How I Use It
I use SCRATCH for a programming project in my 6th grade classroom. In this project, students are introduced to the concept of programming and then we jump into programming to create a unique product (such as a game or music video). While this product is kid friendly, it does require the teacher to instruct students about the various blocks available, how the stage is created from a grid, and where to find backgrounds, sprites, and sounds. I have found, though, that once I showed the students the basics, they jumped in and began creating and finding their own techniques and ways to accomplish their goals. If you decide to use SCRATCH in your classroom, it is important to set specific goals for what you want your students to create. The more involved the product, the more time consuming.
SCRATCH is an involved program with many features, but there are user guides and teaching suggestions available online to help the teacher and students. I suggest reviewing the product guide and completing some of the tasks in the guide before using this program in the classroom for the first time. This can be time consuming!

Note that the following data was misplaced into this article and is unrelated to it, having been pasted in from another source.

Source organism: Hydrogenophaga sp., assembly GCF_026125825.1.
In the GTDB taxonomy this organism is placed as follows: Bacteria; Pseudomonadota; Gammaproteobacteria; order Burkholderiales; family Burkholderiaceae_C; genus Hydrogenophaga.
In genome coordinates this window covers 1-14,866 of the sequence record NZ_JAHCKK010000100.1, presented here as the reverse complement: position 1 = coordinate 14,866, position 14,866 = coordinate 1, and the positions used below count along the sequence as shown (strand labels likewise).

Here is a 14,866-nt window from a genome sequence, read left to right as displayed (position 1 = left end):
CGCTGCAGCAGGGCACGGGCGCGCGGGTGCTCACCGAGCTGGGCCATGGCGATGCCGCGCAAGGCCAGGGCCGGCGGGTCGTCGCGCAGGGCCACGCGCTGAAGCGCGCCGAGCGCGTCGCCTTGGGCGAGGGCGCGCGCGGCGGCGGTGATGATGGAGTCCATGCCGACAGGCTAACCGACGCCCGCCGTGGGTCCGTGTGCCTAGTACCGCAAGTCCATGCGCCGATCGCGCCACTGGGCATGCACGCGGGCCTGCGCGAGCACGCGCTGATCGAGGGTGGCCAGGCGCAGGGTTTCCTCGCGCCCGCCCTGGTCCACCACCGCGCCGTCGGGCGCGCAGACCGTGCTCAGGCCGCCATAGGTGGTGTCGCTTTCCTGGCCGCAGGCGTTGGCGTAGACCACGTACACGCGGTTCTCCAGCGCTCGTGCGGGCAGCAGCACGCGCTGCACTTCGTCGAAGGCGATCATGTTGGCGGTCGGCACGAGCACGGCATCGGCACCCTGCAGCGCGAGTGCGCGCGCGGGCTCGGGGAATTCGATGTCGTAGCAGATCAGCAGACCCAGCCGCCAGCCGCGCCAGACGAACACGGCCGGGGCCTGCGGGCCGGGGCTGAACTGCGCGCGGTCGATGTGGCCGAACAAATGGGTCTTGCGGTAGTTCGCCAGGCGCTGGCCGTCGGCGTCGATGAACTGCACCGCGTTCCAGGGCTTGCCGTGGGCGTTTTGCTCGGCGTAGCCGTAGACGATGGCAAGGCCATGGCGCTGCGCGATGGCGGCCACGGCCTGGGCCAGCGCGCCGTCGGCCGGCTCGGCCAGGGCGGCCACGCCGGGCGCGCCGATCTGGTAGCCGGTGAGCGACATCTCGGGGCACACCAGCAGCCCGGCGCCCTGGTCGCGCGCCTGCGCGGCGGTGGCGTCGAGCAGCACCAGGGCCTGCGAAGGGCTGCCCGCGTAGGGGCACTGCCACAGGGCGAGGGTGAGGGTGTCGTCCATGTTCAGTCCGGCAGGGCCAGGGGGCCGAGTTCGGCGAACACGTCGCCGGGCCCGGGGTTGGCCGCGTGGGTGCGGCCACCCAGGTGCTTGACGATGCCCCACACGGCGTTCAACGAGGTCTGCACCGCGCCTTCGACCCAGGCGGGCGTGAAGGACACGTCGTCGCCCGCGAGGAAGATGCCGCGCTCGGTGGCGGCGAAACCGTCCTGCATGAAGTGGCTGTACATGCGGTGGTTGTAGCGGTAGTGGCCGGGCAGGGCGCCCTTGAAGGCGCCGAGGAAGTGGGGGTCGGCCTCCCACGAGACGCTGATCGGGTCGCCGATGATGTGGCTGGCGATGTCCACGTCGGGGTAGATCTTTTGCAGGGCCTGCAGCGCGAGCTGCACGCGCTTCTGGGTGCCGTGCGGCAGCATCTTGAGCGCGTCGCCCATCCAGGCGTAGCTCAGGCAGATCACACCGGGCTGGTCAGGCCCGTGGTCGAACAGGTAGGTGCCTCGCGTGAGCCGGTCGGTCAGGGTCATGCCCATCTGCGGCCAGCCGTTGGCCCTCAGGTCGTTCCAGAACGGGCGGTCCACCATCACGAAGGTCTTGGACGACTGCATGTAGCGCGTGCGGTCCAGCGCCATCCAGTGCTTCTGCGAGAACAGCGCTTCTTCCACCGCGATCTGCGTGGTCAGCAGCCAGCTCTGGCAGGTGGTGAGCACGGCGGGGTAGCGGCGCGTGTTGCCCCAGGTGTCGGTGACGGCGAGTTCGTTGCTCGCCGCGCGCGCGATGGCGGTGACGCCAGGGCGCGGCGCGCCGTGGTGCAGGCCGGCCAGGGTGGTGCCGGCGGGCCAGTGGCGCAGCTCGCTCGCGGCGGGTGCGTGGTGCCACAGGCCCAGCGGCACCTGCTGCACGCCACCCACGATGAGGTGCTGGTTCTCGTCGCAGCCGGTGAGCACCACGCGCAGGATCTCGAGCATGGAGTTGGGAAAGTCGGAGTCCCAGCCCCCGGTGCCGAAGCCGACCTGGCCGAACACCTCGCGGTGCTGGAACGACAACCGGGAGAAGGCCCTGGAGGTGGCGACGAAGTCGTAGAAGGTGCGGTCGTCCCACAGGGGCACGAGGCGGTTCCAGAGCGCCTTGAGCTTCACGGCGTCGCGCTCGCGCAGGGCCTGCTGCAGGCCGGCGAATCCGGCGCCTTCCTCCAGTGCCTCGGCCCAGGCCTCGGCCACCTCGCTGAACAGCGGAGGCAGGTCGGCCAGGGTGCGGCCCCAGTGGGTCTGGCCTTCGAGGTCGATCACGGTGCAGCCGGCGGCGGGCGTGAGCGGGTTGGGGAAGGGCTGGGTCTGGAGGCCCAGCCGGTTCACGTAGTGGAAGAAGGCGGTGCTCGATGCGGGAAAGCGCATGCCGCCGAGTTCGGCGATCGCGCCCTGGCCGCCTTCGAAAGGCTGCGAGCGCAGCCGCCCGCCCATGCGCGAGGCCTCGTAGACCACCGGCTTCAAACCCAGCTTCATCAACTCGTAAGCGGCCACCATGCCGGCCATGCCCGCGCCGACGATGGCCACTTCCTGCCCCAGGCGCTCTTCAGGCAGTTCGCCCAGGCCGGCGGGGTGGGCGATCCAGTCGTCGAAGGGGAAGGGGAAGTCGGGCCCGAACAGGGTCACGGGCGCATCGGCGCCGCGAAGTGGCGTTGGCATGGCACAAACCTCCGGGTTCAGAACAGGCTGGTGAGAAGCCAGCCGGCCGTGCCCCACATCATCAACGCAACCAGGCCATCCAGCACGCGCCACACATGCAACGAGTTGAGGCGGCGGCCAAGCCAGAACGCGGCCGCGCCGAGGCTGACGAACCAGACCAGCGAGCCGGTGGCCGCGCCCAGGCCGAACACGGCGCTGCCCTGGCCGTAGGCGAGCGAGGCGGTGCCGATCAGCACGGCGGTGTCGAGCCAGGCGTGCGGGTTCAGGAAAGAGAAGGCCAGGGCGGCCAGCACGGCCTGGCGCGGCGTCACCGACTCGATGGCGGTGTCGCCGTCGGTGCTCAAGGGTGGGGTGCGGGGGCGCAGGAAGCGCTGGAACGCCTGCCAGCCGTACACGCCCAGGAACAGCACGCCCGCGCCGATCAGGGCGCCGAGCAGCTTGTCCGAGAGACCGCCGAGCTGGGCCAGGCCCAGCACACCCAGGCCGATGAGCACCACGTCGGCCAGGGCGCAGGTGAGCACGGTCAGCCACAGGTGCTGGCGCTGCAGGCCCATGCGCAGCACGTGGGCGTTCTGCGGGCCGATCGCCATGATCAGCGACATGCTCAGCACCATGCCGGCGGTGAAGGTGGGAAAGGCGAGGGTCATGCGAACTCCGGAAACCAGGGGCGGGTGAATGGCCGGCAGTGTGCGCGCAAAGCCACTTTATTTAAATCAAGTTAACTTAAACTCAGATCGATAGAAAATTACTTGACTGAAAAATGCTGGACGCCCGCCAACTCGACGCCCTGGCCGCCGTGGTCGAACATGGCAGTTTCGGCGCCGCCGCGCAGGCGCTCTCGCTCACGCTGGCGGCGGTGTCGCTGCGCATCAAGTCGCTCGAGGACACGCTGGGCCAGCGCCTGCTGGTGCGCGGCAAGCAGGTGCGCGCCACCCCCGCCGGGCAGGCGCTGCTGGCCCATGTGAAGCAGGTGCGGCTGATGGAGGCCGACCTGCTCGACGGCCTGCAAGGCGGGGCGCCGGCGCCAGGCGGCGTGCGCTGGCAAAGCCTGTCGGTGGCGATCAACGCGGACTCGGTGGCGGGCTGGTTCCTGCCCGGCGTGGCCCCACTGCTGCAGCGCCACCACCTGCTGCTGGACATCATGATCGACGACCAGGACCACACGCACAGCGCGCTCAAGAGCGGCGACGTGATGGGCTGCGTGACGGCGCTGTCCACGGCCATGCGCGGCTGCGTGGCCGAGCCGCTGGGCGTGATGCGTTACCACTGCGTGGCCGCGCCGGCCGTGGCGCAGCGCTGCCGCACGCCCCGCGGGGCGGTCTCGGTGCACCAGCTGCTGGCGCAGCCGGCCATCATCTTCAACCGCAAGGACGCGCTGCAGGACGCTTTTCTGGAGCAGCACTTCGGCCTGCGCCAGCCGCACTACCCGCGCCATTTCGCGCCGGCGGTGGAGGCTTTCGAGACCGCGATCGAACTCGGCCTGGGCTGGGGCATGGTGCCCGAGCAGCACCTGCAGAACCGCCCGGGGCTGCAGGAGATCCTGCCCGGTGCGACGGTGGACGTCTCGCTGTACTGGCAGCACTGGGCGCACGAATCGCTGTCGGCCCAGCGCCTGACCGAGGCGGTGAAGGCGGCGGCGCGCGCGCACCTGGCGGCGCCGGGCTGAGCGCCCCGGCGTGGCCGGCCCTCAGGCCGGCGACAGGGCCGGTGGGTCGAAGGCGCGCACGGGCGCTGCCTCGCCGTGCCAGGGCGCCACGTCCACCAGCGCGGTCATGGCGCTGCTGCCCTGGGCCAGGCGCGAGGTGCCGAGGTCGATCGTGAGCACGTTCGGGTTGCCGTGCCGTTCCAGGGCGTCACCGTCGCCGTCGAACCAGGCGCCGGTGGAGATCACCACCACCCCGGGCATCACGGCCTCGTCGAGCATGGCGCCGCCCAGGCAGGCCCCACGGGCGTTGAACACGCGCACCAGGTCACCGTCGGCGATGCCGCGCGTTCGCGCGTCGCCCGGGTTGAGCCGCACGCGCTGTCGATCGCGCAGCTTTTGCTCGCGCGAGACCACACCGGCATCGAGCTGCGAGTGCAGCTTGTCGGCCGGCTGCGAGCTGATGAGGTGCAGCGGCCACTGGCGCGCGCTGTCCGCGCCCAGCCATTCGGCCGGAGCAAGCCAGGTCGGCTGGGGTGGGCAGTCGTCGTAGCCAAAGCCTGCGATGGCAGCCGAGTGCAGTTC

Overall, I really like using SCRATCH in my classroom. All of my students have experienced some level of success and accomplishment, regardless of their academic history, when using SCRATCH. I have had students who struggle with reading or writing excel in their work with SCRATCH.
There are many ways to arrive at similar results with SCRATCH, essentially there is no 'right' answer. This has created a community in my classroom where students are always sharing new techniques with their peers.
Many of my students went home and created many games and videos after we completed the SCRATCH lessons because they were so excited by creating their own unique products. Students can also share their work with other SCRATCH users, allowing them to participate in a global community. I do have parents sign their children up, so they can monitor sharing on the site.
While many of my students found this program to be fun, there was some frustration along the way. Once students begin building their code with the blocks, it can become daunting for students and they have trouble going back into their code to fix errors. Another issue was students forgot their passwords to this site many times, so I suggest keeping their passwords on index cards and keep them handy in the classroom. Students should also be reminded to save their work periodically so they do not lose their work.